I’ve wasted so much time in life trying to please other people, trying to be civil, trying to be kind, trying to be generous and accommodating. I’m so shocked at how much time I’ve squandered in this way, even thinking I wouldn’t be like that anymore, and then continuing to be accommodating, as though my life depended on it. Because I think I did believe my life depended on it. It’s a hard habituation to even see, let alone break and change. I read this article in the Guardian today, about Sam Walker and her mother, “My mum only had a few months to live. So we rented a van and took a road trip”. And while my children are not old enough to take me on a road trip, I could see both my mother and myself, in her mother, so much time determined by the needs of others, passing so many doors but no time to open them.
As each day ends now, with more light as we move through February and spring becomes a reality despite the snow and cold temperatures, I feel that each day which ends is a day I’ll never get back. Where do the days go?
What I know, and what anyone reading this knows, is that in this room as the wind blows and I click away at the keyboard, is how enormous the groan of decades can be.
And what I know is that I want these days now to be different. Is this living life on your own terms? Is this taking up space, making space? These days I cower behind doors. These days I wonder how life cowed me like this.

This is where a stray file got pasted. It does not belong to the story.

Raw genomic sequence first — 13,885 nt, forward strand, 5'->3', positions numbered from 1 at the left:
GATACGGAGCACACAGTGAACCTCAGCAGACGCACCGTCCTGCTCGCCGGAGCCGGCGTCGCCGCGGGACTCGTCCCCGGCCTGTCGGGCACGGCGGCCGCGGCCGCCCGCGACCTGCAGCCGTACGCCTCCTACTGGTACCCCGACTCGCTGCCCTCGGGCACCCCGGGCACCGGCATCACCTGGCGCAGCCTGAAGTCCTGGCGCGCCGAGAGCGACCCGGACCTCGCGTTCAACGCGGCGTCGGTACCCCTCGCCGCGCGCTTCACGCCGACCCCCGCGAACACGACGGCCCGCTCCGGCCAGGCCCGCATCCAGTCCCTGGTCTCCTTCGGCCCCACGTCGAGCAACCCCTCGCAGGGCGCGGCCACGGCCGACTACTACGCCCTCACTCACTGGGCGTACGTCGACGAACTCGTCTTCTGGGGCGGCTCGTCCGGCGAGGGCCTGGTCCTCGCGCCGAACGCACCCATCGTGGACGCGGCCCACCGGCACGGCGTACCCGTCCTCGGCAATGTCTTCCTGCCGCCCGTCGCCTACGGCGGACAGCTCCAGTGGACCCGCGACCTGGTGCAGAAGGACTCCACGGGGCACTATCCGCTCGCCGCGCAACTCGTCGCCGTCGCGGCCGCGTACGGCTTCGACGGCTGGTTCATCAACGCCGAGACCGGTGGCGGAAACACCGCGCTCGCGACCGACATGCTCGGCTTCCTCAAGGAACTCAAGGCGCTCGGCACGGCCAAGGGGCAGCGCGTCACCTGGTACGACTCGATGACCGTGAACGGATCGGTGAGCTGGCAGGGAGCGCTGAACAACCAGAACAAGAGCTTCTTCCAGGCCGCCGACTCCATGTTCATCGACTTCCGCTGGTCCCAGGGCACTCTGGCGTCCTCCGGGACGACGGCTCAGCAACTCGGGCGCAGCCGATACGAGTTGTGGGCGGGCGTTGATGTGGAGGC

What I know is that it is different now, with my wonderful family, my children and husband, how much support I have, and that at least now, I do feel like a desk which has been up-cycled, and there are worse things to feel like than a gorgeous writing table, built to last, beauty joined with practicality, elegance with purpose, age with endurance.
I also read an article about Dr Anne LaBastille, “Adventuring while female: why the relationship women have with nature matters.” Dr. La Bastille lived in the woods in a small cabin on a Twitchell Lake. It was true wilderness living, unlike Thoreau’s faux attempt at living alone on Walden Pond. And yet she is largely unknown. Why are the lives of women so quiet, even when they’re not?
Everyone knows and no one knows. It’s always this way, isn’t it, that we think everyone can see right through us, right inside, and then we realize that actually, no one is even looking.